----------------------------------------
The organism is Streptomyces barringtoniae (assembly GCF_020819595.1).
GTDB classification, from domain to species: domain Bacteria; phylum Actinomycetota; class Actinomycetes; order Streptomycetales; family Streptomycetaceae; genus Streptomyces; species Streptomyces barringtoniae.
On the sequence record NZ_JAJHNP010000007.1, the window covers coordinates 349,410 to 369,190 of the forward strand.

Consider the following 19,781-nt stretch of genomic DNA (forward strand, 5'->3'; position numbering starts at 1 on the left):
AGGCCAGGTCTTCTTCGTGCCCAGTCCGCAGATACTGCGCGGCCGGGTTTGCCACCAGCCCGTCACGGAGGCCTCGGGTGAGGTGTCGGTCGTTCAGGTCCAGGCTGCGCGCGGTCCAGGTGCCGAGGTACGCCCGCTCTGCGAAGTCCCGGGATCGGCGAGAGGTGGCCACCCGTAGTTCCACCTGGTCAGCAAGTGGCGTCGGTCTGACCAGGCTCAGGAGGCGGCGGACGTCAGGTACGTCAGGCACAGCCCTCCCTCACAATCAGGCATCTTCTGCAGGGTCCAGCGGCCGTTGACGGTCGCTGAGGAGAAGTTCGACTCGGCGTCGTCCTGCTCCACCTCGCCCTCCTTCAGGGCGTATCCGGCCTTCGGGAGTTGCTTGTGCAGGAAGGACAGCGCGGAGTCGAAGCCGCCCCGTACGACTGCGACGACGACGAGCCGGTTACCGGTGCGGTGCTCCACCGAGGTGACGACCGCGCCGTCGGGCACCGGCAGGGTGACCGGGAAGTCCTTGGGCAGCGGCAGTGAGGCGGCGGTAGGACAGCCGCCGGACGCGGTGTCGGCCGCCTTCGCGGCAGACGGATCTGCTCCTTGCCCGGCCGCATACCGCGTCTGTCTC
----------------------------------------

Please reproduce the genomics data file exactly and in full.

The organism is Streptomyces barringtoniae (assembly GCF_020819595.1).
GTDB classification, from domain to species: domain Bacteria; phylum Actinomycetota; class Actinomycetes; order Streptomycetales; family Streptomycetaceae; genus Streptomyces; species Streptomyces barringtoniae.
On the sequence record NZ_JAJHNP010000007.1, the window covers coordinates 349,410 to 369,190 of the forward strand.

Consider the following 19,781-nt stretch of genomic DNA (forward strand, 5'->3'; position numbering starts at 1 on the left):
AGGCCAGGTCTTCTTCGTGCCCAGTCCGCAGATACTGCGCGGCCGGGTTTGCCACCAGCCCGTCACGGAGGCCTCGGGTGAGGTGTCGGTCGTTCAGGTCCAGGCTGCGCGCGGTCCAGGTGCCGAGGTACGCCCGCTCTGCGAAGTCCCGGGATCGGCGAGAGGTGGCCACCCGTAGTTCCACCTGGTCAGCAAGTGGCGTCGGTCTGACCAGGCTCAGGAGGCGGCGGACGTCAGGTACGTCAGGCACAGCCCTCCCTCACAATCAGGCATCTTCTGCAGGGTCCAGCGGCCGTTGACGGTCGCTGAGGAGAAGTTCGACTCGGCGTCGTCCTGCTCCACCTCGCCCTCCTTCAGGGCGTATCCGGCCTTCGGGAGTTGCTTGTGCAGGAAGGACAGCGCGGAGTCGAAGCCGCCCCGTACGACTGCGACGACGACGAGCCGGTTACCGGTGCGGTGCTCCACCGAGGTGACGACCGCGCCGTCGGGCACCGGCAGGGTGACCGGGAAGTCCTTGGGCAGCGGCAGTGAGGCGGCGGTAGGACAGCCGCCGGACGCGGTGTCGGCCGCCTTCGCGGCAGACGGATCTGCTCCTTGCCCGGCCGCATACCGCGTCTGTCTC